Is There a Place for Native Advertising in Journalism?

The digital world is redefining how we communicate. In an ever-changing media climate, for journalists and communicators, remaining relevant requires a multi- channel, strategic approach.

The National Press Club recently hosted its second annual National Press Club Communicators Summit, Brand Storytelling: Enhancing Communicator Strategies for the Digital Age including a keynote luncheon featuring Larry Weber (Chairman & CEO of integrated marketing communications agency, Racepoint Global) and NPC President Myron Belkind.

The two panel discussions that preceded the keynote, Harnessing Digital Strategies andThe New Face for Media included a wide spectrum of panelists representing a range of media specialists from CNN to Fleishman Hillard, to the U.S. Department of State all discussing best practices.

The point most accentuated by all panelists was the importance of acknowledging and understanding the convergence of paid, owned, shared and earned media in order to strategically engage new audiences and remain current in the rapidly changing media. The balance of these components will aid in building relationships, connecting communities and creating new tactics to accompany the strategies (especially when analyzing trends and measuring success).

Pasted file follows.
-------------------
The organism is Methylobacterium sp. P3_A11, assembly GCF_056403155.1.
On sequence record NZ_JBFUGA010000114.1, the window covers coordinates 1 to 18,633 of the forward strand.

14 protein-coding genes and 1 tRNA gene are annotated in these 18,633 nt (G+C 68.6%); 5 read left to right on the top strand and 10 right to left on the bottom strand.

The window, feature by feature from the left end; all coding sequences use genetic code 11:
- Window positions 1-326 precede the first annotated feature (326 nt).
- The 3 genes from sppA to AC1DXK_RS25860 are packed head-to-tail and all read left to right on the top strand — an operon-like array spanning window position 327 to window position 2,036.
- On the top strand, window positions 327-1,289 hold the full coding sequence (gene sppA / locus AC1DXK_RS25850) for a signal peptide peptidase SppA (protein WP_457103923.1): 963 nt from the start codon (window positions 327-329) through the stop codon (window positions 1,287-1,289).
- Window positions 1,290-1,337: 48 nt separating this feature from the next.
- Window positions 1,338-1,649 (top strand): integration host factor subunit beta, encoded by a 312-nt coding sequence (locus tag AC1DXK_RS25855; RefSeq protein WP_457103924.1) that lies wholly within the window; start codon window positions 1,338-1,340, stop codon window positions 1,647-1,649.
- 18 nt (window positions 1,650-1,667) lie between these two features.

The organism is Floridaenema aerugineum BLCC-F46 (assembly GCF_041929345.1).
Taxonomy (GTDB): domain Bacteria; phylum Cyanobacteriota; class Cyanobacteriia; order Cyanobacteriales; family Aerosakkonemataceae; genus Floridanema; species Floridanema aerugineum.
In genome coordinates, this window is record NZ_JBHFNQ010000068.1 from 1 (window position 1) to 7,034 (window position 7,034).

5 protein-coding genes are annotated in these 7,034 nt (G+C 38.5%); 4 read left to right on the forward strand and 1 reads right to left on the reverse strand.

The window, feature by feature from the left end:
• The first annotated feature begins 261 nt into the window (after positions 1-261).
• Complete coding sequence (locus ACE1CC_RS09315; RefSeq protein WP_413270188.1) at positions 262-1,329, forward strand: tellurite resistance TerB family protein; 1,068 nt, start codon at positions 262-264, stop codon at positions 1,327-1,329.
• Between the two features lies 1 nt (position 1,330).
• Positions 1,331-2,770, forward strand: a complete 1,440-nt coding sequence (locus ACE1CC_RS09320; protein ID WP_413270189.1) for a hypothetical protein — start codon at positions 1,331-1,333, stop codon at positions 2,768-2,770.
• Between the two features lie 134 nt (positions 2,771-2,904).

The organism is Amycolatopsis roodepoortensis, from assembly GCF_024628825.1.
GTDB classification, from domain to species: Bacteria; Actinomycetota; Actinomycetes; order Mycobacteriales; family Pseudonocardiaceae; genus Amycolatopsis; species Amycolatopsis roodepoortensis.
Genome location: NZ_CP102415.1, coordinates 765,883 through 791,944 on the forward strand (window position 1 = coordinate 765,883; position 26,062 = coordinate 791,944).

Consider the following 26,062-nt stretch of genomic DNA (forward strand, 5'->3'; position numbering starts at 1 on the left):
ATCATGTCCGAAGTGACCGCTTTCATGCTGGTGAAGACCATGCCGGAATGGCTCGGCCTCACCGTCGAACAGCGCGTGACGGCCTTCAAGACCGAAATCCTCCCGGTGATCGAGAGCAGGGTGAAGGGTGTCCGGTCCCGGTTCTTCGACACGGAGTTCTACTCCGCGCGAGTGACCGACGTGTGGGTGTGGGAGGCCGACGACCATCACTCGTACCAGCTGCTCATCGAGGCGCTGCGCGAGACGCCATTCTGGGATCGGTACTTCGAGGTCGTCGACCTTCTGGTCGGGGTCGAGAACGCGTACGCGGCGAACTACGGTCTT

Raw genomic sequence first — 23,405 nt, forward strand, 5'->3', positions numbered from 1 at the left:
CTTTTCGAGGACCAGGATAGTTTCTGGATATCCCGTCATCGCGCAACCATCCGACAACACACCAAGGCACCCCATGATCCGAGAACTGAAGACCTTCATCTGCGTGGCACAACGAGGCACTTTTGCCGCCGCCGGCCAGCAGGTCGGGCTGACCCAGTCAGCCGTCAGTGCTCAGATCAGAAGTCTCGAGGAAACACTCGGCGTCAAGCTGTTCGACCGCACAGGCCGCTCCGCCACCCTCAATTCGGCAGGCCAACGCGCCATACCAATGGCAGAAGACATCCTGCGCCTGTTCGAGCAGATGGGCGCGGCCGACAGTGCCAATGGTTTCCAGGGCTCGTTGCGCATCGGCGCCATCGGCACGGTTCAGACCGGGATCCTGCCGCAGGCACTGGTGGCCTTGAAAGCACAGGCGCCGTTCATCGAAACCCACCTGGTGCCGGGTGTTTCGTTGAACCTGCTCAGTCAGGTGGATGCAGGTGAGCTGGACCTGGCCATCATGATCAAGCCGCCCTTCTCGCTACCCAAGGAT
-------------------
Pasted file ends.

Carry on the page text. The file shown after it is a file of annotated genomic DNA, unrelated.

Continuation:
Although the day mostly encompassed the changing landscape of new media, a seemingly polarizing question of native advertising permeated each section of the summit, accompanied by varying answers from speakers.

The panelists mostly agreed that media consumers are savvy enough to recognize the difference between native advertising and news, especially if the sponsored content is clearly marked. Thus, they seemed to believe there was no question of ethics. There were however people in the audience (as well as the keynote speaker) who felt native advertising walked a fine line between transparency and trickery. The question still remains, is there a place for native advertising in journalism?

Last Week Tonight with John Oliver takes on native advertising: